So now I tend to haunt the sports books and visit my favorite restaurants -- Vegas has not let me down food-wise. It's hard to imagine more great food concentrated in walking distance than you get on the Strip. The big new development since I was last on the Strip is the Palazzo, which is an addition to the Venetian. It has its own upscale shopping mall and its own canals and some truly top notch restaurants, the best of which was Carnevino, Mario Batali's Italian Steakhouse. I forwent steak and had the Ravioli Di Stracotto, a duck liver ravioli in a balsamic sauce. It may have been the single most tasty thing I have ever eaten in my life. Also at Palazzo is Cut, Wolfgang Puck's steakhouse where I snacked on some tasty steak tartare, and Woo, a nouveau Asian spot with an awesome ginger chicken dumpling appetizer (I did a lot of snacking around, rather than big meals). I indulged in sushi and sake for the first time in ages; it was a non-traditional Thanksgiving dinner.

Generally with respect to the Strip I know where I want to go and what I want to eat and who I want to bet on. As a result, two nights on the strip was just about right. Friday morning, when the masses were flowing into the city for the long weekend I was on my way out, headed toward San Diego.

There are two paths to San Diego from Las Vegas. One is to head westward towards L.A. and then swing south just before you get into the meat of Los Angeles. That's the fast way -- maybe 5 hours. The other option is to head south out of Vegas, through the desert. Once outside the city, the landscape goes barren fast. In Michigan we often find ourselves dodging squirrels and chipmunks as they dart through traffic in pursuit of God knows what. South of Vegas, you see a little critter making its way across the road and by the time you get up to it, you realize it's a tarantula. Three times I sped past these hairy beasts, all eight legs working to get them across the tarmac. Ick.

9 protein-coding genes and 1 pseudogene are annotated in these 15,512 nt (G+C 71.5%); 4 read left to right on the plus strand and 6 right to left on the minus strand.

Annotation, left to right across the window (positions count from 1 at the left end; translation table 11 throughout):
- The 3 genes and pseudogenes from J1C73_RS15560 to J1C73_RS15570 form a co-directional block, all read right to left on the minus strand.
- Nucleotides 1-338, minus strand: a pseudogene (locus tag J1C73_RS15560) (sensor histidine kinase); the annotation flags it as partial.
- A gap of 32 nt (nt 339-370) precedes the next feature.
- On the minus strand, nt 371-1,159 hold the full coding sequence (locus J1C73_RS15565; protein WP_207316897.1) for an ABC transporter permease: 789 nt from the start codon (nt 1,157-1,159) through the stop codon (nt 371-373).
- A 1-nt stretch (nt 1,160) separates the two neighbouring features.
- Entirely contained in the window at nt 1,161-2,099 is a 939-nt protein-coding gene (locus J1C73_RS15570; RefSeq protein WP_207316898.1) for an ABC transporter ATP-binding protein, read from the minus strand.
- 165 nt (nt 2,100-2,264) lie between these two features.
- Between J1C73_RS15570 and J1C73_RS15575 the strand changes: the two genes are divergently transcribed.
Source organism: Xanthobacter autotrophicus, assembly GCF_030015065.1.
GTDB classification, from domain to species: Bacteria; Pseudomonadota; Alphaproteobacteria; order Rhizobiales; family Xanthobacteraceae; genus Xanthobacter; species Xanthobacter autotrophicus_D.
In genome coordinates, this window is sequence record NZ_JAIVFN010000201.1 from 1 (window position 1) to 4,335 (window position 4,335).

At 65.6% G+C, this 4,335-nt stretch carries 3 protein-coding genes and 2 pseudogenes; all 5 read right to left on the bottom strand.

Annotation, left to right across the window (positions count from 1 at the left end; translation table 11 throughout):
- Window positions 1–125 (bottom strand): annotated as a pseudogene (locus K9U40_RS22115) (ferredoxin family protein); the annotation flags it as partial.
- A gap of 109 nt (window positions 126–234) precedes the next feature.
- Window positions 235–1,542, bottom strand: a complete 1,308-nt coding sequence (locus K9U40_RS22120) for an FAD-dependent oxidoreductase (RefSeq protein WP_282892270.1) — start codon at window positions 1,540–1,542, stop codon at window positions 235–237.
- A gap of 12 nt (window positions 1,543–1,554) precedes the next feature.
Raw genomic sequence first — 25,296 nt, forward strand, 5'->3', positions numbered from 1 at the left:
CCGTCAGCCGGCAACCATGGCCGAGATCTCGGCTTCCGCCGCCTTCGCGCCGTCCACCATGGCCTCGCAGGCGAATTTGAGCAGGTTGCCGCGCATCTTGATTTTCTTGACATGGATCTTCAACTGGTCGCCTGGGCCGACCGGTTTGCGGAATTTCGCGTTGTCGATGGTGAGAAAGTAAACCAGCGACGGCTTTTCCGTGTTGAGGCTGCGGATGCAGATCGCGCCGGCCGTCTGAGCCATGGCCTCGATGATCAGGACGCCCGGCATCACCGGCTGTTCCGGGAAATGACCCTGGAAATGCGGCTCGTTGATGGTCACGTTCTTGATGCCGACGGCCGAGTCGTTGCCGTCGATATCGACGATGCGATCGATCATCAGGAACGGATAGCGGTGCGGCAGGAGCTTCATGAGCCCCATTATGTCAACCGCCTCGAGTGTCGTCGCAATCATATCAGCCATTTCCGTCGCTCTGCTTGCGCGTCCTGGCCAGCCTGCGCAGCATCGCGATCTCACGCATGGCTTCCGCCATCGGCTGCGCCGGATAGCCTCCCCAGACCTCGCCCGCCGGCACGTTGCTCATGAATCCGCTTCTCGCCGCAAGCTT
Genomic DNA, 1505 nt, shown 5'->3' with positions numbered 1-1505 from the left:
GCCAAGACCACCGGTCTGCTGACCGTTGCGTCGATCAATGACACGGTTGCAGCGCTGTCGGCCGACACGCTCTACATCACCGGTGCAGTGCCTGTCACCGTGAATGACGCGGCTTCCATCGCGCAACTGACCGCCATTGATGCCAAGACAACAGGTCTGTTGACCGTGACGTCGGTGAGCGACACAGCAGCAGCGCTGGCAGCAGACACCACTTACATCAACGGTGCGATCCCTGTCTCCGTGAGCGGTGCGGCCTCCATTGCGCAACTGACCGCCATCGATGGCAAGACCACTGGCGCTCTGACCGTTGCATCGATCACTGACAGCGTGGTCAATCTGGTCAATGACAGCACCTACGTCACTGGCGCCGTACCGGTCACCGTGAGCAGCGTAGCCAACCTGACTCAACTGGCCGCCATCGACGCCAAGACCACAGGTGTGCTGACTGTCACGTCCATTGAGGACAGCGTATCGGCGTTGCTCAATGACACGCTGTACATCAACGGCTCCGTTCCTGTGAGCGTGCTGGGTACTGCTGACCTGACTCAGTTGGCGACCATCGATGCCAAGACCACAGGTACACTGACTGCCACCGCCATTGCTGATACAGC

These long straight roads take you through the Mojave Desert and skirt Joshua Tree National Park. Apart from the tarantulas, all that exists are a few dusty little towns and a few outdoorsy resorts geared toward four-wheeling (which looks like an awful lot of fun). Then, after a few hours, civilization suddenly reappears in all its glory. Resort communities spring up fully-formed and golf course-green: Palm Springs, Palm Desert, Rancho Mirage, Desert Hot Springs, etc. The whole area exists as a way for west coasters to get away from urban life and escape to "The Desert". (We have a similar habit here in Michigan we call "Going Up North".) The streets are all lined with symmetric rows of palm trees while BMWs and Lexuses weave in and out of the gated communities and country clubs. These folks have more money than God, and play more golf than Him, too.

I only had time to stop for a late lunch in Palm Desert, but I was thinking it would surely be nice to hang there. I took a brief walk up El Paseo, which looks to be the Main Street of Palm Desert -- shops, restaurants, etc. -- and had a nice al fresco lunch at City Grill, then it was off to meet Chevy Chase and Ted Knight on the first tee at Bushwood. Actually, it was back on the road to San Diego.